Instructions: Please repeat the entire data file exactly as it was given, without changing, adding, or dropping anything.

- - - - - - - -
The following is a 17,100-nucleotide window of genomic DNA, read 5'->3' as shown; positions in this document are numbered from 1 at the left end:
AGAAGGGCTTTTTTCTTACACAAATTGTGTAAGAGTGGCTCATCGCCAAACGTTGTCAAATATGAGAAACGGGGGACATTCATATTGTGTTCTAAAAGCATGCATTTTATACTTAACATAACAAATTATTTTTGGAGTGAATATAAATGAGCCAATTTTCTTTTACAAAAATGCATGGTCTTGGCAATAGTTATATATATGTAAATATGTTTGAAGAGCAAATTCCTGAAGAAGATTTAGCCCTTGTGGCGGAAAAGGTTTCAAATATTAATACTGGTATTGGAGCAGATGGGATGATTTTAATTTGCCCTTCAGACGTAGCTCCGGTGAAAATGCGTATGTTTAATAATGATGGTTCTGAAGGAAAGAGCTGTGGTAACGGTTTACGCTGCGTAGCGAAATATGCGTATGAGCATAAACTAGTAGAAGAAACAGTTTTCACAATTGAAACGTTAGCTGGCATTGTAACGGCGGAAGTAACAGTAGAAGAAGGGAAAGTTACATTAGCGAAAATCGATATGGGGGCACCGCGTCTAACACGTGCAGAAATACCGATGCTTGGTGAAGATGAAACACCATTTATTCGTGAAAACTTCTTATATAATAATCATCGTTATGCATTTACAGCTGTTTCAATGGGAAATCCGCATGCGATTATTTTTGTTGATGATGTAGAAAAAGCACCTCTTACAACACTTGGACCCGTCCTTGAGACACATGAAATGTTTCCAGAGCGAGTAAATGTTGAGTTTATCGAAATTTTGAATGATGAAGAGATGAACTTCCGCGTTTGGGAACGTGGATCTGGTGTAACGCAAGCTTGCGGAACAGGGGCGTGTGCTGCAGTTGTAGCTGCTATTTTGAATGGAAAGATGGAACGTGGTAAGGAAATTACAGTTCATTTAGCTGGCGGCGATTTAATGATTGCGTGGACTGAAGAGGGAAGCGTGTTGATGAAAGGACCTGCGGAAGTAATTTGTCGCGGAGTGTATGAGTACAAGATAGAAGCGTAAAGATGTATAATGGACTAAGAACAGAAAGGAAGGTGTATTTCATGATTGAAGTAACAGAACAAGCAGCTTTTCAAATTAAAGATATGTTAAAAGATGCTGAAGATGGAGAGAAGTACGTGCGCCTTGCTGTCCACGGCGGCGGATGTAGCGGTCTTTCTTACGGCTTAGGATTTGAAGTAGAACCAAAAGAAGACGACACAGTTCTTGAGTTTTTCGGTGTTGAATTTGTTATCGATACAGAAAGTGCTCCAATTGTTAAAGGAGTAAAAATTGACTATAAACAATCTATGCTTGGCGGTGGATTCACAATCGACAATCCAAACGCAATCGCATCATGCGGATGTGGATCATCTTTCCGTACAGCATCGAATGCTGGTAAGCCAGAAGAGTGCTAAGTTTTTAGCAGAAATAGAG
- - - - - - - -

The following is a 17,100-nucleotide window of genomic DNA, read 5'->3' as shown; positions in this document are numbered from 1 at the left end:
AGAAGGGCTTTTTTCTTACACAAATTGTGTAAGAGTGGCTCATCGCCAAACGTTGTCAAATATGAGAAACGGGGGACATTCATATTGTGTTCTAAAAGCATGCATTTTATACTTAACATAACAAATTATTTTTGGAGTGAATATAAATGAGCCAATTTTCTTTTACAAAAATGCATGGTCTTGGCAATAGTTATATATATGTAAATATGTTTGAAGAGCAAATTCCTGAAGAAGATTTAGCCCTTGTGGCGGAAAAGGTTTCAAATATTAATACTGGTATTGGAGCAGATGGGATGATTTTAATTTGCCCTTCAGACGTAGCTCCGGTGAAAATGCGTATGTTTAATAATGATGGTTCTGAAGGAAAGAGCTGTGGTAACGGTTTACGCTGCGTAGCGAAATATGCGTATGAGCATAAACTAGTAGAAGAAACAGTTTTCACAATTGAAACGTTAGCTGGCATTGTAACGGCGGAAGTAACAGTAGAAGAAGGGAAAGTTACATTAGCGAAAATCGATATGGGGGCACCGCGTCTAACACGTGCAGAAATACCGATGCTTGGTGAAGATGAAACACCATTTATTCGTGAAAACTTCTTATATAATAATCATCGTTATGCATTTACAGCTGTTTCAATGGGAAATCCGCATGCGATTATTTTTGTTGATGATGTAGAAAAAGCACCTCTTACAACACTTGGACCCGTCCTTGAGACACATGAAATGTTTCCAGAGCGAGTAAATGTTGAGTTTATCGAAATTTTGAATGATGAAGAGATGAACTTCCGCGTTTGGGAACGTGGATCTGGTGTAACGCAAGCTTGCGGAACAGGGGCGTGTGCTGCAGTTGTAGCTGCTATTTTGAATGGAAAGATGGAACGTGGTAAGGAAATTACAGTTCATTTAGCTGGCGGCGATTTAATGATTGCGTGGACTGAAGAGGGAAGCGTGTTGATGAAAGGACCTGCGGAAGTAATTTGTCGCGGAGTGTATGAGTACAAGATAGAAGCGTAAAGATGTATAATGGACTAAGAACAGAAAGGAAGGTGTATTTCATGATTGAAGTAACAGAACAAGCAGCTTTTCAAATTAAAGATATGTTAAAAGATGCTGAAGATGGAGAGAAGTACGTGCGCCTTGCTGTCCACGGCGGCGGATGTAGCGGTCTTTCTTACGGCTTAGGATTTGAAGTAGAACCAAAAGAAGACGACACAGTTCTTGAGTTTTTCGGTGTTGAATTTGTTATCGATACAGAAAGTGCTCCAATTGTTAAAGGAGTAAAAATTGACTATAAACAATCTATGCTTGGCGGTGGATTCACAATCGACAATCCAAACGCAATCGCATCATGCGGATGTGGATCATCTTTCCGTACAGCATCGAATGCTGGTAAGCCAGAAGAGTGCTAAGTTTTTAGCAGAAATAGAG